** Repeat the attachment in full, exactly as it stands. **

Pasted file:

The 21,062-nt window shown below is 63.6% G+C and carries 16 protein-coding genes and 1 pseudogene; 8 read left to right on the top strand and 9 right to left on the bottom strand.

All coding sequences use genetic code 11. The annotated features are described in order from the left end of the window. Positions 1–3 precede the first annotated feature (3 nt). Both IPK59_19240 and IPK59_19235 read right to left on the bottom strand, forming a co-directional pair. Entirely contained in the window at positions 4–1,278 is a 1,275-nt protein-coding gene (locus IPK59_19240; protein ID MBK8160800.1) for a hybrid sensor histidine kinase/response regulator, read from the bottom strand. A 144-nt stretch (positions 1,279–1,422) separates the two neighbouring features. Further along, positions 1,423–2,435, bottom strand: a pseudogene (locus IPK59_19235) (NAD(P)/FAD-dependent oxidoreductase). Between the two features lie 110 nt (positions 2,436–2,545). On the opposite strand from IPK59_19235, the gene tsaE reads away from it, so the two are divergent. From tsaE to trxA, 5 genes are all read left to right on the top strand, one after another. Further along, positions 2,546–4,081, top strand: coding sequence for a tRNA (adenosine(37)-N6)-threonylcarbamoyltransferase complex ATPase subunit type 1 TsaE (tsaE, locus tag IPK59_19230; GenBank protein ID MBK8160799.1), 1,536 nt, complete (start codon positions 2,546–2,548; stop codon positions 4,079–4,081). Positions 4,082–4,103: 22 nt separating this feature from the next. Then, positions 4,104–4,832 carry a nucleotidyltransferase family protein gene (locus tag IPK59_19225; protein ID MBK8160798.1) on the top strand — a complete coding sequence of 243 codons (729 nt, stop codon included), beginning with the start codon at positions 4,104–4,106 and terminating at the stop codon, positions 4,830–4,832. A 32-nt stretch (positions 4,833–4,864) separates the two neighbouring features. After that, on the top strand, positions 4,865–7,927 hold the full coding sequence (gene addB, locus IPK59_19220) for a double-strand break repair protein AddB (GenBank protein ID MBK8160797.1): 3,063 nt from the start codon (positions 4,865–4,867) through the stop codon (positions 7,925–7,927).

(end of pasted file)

The 21,062-nt window shown below is 63.6% G+C and carries 16 protein-coding genes and 1 pseudogene; 8 read left to right on the top strand and 9 right to left on the bottom strand.

All coding sequences use genetic code 11. The annotated features are described in order from the left end of the window. Positions 1–3 precede the first annotated feature (3 nt). Both IPK59_19240 and IPK59_19235 read right to left on the bottom strand, forming a co-directional pair. Entirely contained in the window at positions 4–1,278 is a 1,275-nt protein-coding gene (locus IPK59_19240; protein ID MBK8160800.1) for a hybrid sensor histidine kinase/response regulator, read from the bottom strand. A 144-nt stretch (positions 1,279–1,422) separates the two neighbouring features. Further along, positions 1,423–2,435, bottom strand: a pseudogene (locus IPK59_19235) (NAD(P)/FAD-dependent oxidoreductase). Between the two features lie 110 nt (positions 2,436–2,545). On the opposite strand from IPK59_19235, the gene tsaE reads away from it, so the two are divergent. From tsaE to trxA, 5 genes are all read left to right on the top strand, one after another. Further along, positions 2,546–4,081, top strand: coding sequence for a tRNA (adenosine(37)-N6)-threonylcarbamoyltransferase complex ATPase subunit type 1 TsaE (tsaE, locus tag IPK59_19230; GenBank protein ID MBK8160799.1), 1,536 nt, complete (start codon positions 2,546–2,548; stop codon positions 4,079–4,081). Positions 4,082–4,103: 22 nt separating this feature from the next. Then, positions 4,104–4,832 carry a nucleotidyltransferase family protein gene (locus tag IPK59_19225; protein ID MBK8160798.1) on the top strand — a complete coding sequence of 243 codons (729 nt, stop codon included), beginning with the start codon at positions 4,104–4,106 and terminating at the stop codon, positions 4,830–4,832. A 32-nt stretch (positions 4,833–4,864) separates the two neighbouring features. After that, on the top strand, positions 4,865–7,927 hold the full coding sequence (gene addB, locus IPK59_19220) for a double-strand break repair protein AddB (GenBank protein ID MBK8160797.1): 3,063 nt from the start codon (positions 4,865–4,867) through the stop codon (positions 7,925–7,927).